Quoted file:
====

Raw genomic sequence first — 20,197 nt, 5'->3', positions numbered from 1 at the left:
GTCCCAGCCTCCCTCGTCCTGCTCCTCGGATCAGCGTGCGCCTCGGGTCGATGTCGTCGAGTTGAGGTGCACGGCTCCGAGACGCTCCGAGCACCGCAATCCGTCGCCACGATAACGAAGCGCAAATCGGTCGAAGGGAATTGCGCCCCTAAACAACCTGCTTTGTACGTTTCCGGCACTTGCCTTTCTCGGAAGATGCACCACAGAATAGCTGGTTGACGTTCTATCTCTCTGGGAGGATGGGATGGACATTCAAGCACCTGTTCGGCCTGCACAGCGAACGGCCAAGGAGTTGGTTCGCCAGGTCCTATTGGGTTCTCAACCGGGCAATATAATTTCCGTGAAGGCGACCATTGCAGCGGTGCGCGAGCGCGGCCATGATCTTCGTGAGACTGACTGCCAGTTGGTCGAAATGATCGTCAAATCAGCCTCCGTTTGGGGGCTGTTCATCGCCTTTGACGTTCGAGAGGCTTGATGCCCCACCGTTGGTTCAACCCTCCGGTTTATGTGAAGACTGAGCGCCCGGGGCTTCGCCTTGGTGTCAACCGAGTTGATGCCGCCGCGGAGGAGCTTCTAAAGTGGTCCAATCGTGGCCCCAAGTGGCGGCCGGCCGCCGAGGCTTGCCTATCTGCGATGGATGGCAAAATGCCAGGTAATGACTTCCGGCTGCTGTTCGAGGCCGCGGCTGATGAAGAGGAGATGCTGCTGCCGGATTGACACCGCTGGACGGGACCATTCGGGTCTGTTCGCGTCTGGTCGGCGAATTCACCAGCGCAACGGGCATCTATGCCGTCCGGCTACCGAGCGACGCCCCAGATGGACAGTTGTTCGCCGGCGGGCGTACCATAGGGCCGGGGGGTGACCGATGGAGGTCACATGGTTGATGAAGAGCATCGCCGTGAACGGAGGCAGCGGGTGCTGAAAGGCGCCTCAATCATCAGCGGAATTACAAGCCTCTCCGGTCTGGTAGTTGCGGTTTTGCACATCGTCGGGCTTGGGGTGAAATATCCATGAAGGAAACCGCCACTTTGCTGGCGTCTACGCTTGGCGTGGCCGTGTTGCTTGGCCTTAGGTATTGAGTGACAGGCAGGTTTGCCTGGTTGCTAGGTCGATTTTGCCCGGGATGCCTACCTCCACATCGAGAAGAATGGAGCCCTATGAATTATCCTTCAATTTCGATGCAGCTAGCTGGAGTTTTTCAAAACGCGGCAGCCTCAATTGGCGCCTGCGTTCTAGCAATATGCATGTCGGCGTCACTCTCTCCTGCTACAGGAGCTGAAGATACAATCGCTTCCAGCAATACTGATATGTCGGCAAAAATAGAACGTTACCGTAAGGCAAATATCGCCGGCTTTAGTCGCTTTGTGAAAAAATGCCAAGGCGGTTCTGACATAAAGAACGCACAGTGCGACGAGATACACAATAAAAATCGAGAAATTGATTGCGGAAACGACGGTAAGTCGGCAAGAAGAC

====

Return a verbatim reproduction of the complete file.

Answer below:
Raw genomic sequence first — 20,197 nt, 5'->3', positions numbered from 1 at the left:
GTCCCAGCCTCCCTCGTCCTGCTCCTCGGATCAGCGTGCGCCTCGGGTCGATGTCGTCGAGTTGAGGTGCACGGCTCCGAGACGCTCCGAGCACCGCAATCCGTCGCCACGATAACGAAGCGCAAATCGGTCGAAGGGAATTGCGCCCCTAAACAACCTGCTTTGTACGTTTCCGGCACTTGCCTTTCTCGGAAGATGCACCACAGAATAGCTGGTTGACGTTCTATCTCTCTGGGAGGATGGGATGGACATTCAAGCACCTGTTCGGCCTGCACAGCGAACGGCCAAGGAGTTGGTTCGCCAGGTCCTATTGGGTTCTCAACCGGGCAATATAATTTCCGTGAAGGCGACCATTGCAGCGGTGCGCGAGCGCGGCCATGATCTTCGTGAGACTGACTGCCAGTTGGTCGAAATGATCGTCAAATCAGCCTCCGTTTGGGGGCTGTTCATCGCCTTTGACGTTCGAGAGGCTTGATGCCCCACCGTTGGTTCAACCCTCCGGTTTATGTGAAGACTGAGCGCCCGGGGCTTCGCCTTGGTGTCAACCGAGTTGATGCCGCCGCGGAGGAGCTTCTAAAGTGGTCCAATCGTGGCCCCAAGTGGCGGCCGGCCGCCGAGGCTTGCCTATCTGCGATGGATGGCAAAATGCCAGGTAATGACTTCCGGCTGCTGTTCGAGGCCGCGGCTGATGAAGAGGAGATGCTGCTGCCGGATTGACACCGCTGGACGGGACCATTCGGGTCTGTTCGCGTCTGGTCGGCGAATTCACCAGCGCAACGGGCATCTATGCCGTCCGGCTACCGAGCGACGCCCCAGATGGACAGTTGTTCGCCGGCGGGCGTACCATAGGGCCGGGGGGTGACCGATGGAGGTCACATGGTTGATGAAGAGCATCGCCGTGAACGGAGGCAGCGGGTGCTGAAAGGCGCCTCAATCATCAGCGGAATTACAAGCCTCTCCGGTCTGGTAGTTGCGGTTTTGCACATCGTCGGGCTTGGGGTGAAATATCCATGAAGGAAACCGCCACTTTGCTGGCGTCTACGCTTGGCGTGGCCGTGTTGCTTGGCCTTAGGTATTGAGTGACAGGCAGGTTTGCCTGGTTGCTAGGTCGATTTTGCCCGGGATGCCTACCTCCACATCGAGAAGAATGGAGCCCTATGAATTATCCTTCAATTTCGATGCAGCTAGCTGGAGTTTTTCAAAACGCGGCAGCCTCAATTGGCGCCTGCGTTCTAGCAATATGCATGTCGGCGTCACTCTCTCCTGCTACAGGAGCTGAAGATACAATCGCTTCCAGCAATACTGATATGTCGGCAAAAATAGAACGTTACCGTAAGGCAAATATCGCCGGCTTTAGTCGCTTTGTGAAAAAATGCCAAGGCGGTTCTGACATAAAGAACGCACAGTGCGACGAGATACACAATAAAAATCGAGAAATTGATTGCGGAAACGACGGTAAGTCGGCAAGAAGAC